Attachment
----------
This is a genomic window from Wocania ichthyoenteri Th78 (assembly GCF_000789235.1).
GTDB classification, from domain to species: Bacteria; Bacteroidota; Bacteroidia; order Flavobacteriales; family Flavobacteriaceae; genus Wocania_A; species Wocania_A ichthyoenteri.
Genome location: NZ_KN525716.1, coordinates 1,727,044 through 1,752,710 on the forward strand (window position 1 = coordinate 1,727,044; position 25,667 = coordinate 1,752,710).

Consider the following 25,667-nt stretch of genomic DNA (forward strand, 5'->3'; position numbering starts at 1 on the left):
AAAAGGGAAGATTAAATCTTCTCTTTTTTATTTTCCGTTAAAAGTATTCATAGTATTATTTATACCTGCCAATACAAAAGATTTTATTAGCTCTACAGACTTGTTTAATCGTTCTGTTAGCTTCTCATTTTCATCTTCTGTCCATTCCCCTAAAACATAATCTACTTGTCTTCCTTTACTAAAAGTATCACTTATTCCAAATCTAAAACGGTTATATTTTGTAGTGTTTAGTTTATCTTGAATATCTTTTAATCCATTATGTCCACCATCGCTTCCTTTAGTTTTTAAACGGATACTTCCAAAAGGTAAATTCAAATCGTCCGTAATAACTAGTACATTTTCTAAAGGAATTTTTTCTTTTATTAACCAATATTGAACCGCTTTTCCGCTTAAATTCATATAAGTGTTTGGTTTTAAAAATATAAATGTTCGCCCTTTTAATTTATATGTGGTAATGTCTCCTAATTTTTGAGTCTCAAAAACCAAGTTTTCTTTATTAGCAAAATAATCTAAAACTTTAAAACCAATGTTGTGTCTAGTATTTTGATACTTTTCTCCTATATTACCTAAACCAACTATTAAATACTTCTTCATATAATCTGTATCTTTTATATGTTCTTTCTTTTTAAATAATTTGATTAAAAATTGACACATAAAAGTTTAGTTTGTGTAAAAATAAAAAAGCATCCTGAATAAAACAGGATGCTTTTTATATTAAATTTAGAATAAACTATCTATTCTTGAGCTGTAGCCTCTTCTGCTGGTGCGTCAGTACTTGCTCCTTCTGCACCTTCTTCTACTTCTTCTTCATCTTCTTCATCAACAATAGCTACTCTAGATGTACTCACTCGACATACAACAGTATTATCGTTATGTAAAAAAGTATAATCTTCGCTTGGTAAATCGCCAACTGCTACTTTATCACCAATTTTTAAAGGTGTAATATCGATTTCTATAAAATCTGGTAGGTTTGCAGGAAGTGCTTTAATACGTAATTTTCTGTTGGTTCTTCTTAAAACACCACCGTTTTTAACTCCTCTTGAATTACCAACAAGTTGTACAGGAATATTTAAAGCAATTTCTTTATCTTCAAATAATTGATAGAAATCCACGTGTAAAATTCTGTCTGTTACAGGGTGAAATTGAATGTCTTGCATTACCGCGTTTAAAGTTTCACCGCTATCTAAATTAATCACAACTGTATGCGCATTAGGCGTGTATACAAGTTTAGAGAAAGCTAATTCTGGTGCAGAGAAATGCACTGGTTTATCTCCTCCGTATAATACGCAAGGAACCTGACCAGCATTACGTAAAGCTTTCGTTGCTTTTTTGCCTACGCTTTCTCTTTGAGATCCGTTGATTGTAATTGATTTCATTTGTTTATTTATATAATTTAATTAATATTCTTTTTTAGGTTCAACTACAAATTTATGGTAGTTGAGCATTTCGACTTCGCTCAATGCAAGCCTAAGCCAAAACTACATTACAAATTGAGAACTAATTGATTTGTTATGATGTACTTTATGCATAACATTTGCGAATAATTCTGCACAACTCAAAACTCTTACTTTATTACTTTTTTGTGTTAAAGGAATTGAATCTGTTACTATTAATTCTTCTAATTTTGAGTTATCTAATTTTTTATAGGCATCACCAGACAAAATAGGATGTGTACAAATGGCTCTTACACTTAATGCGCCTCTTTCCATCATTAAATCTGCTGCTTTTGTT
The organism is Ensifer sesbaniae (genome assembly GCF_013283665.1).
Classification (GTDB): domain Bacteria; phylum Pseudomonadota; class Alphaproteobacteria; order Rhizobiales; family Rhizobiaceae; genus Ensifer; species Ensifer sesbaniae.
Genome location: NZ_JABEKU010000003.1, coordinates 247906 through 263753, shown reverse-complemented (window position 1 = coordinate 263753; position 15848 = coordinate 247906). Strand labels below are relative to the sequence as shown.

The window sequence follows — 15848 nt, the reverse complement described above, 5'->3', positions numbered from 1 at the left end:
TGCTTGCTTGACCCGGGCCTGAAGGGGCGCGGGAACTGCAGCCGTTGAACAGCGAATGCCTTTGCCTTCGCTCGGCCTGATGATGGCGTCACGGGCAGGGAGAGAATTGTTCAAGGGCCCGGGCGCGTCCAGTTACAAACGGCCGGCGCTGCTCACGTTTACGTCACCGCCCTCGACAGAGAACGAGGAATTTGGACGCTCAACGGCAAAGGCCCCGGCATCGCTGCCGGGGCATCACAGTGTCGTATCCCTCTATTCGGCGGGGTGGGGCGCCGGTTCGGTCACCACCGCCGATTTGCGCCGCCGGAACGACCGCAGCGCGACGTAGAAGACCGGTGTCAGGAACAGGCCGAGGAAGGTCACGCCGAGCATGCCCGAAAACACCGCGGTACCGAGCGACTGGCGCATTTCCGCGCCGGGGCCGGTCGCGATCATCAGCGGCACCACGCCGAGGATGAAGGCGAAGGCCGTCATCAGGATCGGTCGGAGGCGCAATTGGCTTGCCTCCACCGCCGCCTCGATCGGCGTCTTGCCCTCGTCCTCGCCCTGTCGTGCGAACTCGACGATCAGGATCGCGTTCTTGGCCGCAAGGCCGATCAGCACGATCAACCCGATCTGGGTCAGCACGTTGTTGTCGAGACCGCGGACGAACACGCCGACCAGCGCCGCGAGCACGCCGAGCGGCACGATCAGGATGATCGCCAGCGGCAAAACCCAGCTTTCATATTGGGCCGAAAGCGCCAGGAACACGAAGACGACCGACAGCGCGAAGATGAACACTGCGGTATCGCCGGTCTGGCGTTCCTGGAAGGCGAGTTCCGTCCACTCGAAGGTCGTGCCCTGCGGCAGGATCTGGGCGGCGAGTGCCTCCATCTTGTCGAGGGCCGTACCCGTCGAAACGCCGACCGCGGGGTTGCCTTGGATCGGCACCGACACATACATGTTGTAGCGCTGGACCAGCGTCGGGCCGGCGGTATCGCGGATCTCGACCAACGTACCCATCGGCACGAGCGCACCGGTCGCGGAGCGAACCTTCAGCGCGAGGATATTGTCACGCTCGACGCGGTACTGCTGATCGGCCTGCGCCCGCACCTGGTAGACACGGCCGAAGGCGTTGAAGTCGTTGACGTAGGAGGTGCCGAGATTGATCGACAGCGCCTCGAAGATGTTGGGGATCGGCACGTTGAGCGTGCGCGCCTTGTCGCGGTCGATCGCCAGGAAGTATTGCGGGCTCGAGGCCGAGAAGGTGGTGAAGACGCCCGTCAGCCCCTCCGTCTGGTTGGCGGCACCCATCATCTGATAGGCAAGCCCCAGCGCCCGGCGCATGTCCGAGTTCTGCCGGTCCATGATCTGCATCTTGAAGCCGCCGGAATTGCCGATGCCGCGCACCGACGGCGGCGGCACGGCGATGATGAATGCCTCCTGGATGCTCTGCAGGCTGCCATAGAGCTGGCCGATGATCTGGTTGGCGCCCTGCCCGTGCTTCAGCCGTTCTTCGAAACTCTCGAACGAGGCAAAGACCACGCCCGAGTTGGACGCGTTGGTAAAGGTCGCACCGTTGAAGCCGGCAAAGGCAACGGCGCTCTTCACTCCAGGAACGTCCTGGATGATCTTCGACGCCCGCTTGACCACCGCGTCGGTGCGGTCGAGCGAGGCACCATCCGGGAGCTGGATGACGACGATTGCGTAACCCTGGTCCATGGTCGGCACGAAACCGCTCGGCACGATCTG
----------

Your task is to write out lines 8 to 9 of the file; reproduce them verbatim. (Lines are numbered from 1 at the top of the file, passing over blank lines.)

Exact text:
Genome location: NZ_JABEKU010000003.1, coordinates 247906 through 263753, shown reverse-complemented (window position 1 = coordinate 263753; position 15848 = coordinate 247906). Strand labels below are relative to the sequence as shown.

The window sequence follows — 15848 nt, the reverse complement described above, 5'->3', positions numbered from 1 at the left end: